“But King David replied to Araunah, ‘No, I insist on buying it for the full price. I will not take what is yours and give it to the LORD. I will not present burnt offerings that have cost me nothing!”
I loved this sketch and article by Carl Richards in the New York Times. See: http://bucks.blogs.nytimes.com/2012/06/26/the-case-for-spending-a-little-more-sometimes/
Mr. Richards’ thesis was that waiting until we can afford to buy good things that will last, or that we will use for a long time, is a better economic decision. The old adage, “We’re too poor to buy cheap things” was quoted and it reminded me of the many times in my own life when I have forgotten the power of delayed gratification and I purchase out of impulse because of the catalyst of a sale or seeming bargain only to be disappointed later that I didn’t wait or save up for what was the better purchase. Of course some businesses are built on the principle of cheap, available and disposable, but I’d prefer to think that after time the “Old Navy’s” of the world become something else. We have a store not far from our Rhode Island home called “Benny’s”. Our best friend’s twin girls over the years (they are 16 now) have come to call the store, “Broken Benny’s” because whatever you buy there seems to break or wear out within a few week or months of purchase. And when you add up the dollars spent, you find that you ended up overspending versus buying quality the first time. As I once told a professional services vendor, “Look, I’m an American consumer, and that means I want it now, I want it perfect, and I want it free…or at least cheap”. What Mr. Richards points out so well is that we can’t have our “cheap” cake and eat it too.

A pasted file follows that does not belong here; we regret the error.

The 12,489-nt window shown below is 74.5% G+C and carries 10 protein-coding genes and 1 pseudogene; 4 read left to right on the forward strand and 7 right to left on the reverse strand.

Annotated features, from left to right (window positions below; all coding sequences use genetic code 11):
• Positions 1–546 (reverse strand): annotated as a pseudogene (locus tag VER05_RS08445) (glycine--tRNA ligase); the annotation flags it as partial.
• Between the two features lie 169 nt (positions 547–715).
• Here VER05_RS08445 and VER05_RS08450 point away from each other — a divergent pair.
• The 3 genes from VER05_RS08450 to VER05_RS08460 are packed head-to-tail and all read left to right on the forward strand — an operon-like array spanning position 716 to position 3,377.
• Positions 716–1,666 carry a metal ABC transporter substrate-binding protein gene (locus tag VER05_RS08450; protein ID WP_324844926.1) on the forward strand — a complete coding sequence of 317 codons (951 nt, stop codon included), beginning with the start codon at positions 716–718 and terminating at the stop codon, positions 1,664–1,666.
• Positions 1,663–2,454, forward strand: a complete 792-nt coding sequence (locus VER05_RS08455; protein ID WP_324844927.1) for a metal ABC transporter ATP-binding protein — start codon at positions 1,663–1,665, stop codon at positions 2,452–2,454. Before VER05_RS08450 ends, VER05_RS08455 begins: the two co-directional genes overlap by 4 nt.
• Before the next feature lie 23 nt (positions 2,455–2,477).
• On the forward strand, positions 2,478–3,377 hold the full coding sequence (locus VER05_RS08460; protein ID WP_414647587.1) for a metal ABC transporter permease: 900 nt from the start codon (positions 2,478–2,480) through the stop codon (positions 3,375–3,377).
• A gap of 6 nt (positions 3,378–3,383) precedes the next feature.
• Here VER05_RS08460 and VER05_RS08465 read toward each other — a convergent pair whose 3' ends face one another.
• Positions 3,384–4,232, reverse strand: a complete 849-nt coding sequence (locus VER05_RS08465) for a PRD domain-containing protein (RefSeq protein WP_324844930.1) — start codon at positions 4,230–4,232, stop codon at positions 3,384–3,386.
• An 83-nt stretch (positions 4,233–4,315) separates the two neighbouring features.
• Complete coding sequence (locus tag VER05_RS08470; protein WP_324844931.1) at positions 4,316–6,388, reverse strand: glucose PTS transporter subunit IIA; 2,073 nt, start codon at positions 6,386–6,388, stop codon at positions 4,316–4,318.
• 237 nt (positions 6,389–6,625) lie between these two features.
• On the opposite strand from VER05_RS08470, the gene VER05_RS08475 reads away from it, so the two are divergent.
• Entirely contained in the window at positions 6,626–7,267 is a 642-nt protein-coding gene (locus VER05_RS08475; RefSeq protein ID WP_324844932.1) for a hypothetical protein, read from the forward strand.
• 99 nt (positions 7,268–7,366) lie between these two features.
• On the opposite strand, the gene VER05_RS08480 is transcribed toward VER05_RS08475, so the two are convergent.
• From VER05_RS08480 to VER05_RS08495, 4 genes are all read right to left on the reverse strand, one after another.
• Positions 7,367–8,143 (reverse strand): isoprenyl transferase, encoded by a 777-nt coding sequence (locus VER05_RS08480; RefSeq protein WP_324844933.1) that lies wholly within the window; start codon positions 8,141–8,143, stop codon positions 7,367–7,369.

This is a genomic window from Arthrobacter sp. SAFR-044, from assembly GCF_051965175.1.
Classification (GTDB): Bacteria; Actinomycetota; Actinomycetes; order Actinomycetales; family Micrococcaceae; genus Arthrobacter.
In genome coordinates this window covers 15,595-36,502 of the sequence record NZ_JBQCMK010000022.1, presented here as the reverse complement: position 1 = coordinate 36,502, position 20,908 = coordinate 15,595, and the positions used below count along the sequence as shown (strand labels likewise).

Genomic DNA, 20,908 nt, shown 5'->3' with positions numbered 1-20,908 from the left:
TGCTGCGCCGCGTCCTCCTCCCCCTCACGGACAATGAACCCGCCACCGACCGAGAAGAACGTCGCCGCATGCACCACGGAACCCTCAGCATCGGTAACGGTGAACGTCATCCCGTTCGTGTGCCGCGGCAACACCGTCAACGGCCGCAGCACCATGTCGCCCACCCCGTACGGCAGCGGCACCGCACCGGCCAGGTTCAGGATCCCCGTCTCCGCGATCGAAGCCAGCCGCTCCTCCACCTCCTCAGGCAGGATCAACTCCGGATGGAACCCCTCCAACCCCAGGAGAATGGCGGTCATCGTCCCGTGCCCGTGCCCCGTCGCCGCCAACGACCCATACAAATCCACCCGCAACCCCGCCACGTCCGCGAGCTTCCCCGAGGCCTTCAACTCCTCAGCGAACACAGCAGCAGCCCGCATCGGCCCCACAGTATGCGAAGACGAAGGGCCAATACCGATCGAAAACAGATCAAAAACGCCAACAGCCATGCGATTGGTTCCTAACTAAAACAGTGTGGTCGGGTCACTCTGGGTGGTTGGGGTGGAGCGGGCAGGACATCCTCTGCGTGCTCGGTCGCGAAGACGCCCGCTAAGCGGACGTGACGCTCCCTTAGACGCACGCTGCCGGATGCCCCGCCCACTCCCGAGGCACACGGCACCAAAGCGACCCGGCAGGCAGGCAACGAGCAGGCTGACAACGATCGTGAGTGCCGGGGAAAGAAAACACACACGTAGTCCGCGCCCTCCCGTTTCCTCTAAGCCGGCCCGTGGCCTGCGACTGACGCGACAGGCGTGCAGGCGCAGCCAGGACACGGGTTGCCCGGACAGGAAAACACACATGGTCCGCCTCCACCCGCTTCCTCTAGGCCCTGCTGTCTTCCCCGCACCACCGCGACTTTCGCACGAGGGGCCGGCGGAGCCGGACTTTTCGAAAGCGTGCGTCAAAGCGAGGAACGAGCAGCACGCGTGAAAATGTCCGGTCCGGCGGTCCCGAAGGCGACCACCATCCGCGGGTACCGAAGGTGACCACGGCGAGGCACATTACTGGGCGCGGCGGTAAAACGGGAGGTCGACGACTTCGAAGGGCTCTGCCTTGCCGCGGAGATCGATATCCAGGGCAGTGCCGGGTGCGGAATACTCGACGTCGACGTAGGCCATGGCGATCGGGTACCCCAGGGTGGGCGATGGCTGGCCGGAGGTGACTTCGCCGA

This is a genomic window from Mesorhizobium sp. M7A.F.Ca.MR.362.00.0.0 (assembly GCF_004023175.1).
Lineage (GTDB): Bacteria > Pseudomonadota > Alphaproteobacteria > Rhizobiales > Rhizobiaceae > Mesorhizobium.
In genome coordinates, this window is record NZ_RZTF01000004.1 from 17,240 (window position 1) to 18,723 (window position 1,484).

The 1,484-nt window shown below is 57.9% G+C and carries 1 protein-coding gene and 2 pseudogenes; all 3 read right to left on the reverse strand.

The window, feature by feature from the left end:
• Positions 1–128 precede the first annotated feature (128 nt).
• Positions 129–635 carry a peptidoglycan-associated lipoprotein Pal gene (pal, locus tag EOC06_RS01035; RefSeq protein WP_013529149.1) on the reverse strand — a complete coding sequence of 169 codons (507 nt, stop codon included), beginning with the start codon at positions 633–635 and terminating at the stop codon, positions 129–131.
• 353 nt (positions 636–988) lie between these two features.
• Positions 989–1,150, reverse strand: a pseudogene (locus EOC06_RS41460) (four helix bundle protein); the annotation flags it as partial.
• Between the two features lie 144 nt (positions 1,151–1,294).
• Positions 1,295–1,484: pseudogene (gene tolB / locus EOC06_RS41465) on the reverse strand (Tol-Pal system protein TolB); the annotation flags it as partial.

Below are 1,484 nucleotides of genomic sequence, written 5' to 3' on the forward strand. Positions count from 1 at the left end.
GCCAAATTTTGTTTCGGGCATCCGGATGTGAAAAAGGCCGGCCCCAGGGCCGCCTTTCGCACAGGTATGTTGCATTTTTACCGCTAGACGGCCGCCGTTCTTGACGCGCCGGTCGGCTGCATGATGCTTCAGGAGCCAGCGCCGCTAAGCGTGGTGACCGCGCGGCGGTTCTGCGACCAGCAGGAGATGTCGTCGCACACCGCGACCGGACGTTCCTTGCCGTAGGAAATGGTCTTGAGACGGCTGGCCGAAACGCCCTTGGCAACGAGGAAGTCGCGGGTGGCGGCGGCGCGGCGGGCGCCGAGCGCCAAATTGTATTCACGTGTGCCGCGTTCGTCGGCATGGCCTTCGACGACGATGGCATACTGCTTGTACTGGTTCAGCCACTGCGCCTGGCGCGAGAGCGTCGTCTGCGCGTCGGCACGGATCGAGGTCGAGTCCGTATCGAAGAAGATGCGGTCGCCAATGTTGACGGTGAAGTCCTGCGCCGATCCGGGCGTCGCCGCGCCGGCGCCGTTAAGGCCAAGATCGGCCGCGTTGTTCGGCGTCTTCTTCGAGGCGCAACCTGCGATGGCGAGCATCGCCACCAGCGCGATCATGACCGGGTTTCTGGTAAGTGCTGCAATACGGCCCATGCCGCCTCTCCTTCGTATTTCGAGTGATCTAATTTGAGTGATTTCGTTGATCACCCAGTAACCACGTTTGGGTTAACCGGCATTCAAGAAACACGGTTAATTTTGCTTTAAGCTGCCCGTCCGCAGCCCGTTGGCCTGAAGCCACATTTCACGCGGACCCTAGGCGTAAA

King David describes that not all things in life should come free and in fact, we should always pay a fair price for those things that we purchase. We have become so accustomed to wanting everything for free or below what we want to pay. We are reminded over and over in God’s Word that we are to be fair to others and that we all pay a price for the lives that we live. We have to look no further than the price that was paid for our salvation to understand and model that if we aren’t willing to pay our own price to commit, follow and share our belief in Jesus that we are missing out on what He paid for us. When it comes to our role as believers in the workplace and our striving to bring glory to Him in all that we do, let’s never try and take the cheap way out but instead pay forward the price that was paid for us!
Reference: 1 Chronicles 21:24 (New Living Testament)